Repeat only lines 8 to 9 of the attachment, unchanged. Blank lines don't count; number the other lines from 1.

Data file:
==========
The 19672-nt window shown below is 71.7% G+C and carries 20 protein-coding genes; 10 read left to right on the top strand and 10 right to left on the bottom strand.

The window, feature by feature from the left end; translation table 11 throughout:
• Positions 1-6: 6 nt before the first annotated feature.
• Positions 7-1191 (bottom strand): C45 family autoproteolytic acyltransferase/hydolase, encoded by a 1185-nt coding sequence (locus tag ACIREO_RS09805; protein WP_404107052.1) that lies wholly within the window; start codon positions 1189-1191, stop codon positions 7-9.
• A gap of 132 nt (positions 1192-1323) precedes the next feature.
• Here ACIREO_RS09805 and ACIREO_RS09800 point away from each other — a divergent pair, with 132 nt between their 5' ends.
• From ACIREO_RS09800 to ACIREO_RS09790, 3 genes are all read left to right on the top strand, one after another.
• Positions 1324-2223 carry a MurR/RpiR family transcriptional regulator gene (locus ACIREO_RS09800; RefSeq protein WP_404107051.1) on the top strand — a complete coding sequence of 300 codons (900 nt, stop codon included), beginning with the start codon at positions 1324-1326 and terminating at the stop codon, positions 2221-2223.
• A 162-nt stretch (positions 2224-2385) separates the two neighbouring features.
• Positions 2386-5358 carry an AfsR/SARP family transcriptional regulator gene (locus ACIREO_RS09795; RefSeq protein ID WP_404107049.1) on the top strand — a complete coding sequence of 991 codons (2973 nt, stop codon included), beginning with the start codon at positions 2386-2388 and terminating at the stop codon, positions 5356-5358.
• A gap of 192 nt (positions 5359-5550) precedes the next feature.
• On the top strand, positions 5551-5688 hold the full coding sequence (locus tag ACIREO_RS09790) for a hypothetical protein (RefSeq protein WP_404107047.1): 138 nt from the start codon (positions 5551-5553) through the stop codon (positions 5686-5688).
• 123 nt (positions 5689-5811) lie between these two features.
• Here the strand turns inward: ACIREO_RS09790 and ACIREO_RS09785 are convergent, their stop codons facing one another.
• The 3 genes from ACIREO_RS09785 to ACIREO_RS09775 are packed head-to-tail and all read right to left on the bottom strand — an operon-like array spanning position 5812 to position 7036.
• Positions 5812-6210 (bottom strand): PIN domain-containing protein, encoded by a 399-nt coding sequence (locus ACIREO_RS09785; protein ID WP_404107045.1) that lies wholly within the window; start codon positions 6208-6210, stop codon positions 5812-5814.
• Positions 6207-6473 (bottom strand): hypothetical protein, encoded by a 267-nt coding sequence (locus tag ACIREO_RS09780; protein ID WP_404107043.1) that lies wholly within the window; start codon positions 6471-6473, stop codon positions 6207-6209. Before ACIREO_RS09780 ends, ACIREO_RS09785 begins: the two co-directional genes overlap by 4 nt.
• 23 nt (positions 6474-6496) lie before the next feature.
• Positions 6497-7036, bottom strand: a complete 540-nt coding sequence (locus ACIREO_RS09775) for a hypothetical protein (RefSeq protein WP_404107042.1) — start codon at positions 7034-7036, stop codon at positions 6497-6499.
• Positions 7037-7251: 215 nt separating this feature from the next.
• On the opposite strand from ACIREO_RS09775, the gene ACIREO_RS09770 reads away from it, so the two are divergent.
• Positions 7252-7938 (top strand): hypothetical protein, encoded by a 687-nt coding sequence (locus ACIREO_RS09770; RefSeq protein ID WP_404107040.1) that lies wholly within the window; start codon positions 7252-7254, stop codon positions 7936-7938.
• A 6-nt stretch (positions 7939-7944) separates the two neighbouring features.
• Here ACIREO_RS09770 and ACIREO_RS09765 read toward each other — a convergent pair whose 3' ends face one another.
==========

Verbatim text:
• Positions 1324-2223 carry a MurR/RpiR family transcriptional regulator gene (locus ACIREO_RS09800; RefSeq protein WP_404107051.1) on the top strand — a complete coding sequence of 300 codons (900 nt, stop codon included), beginning with the start codon at positions 1324-1326 and terminating at the stop codon, positions 2221-2223.
• A 162-nt stretch (positions 2224-2385) separates the two neighbouring features.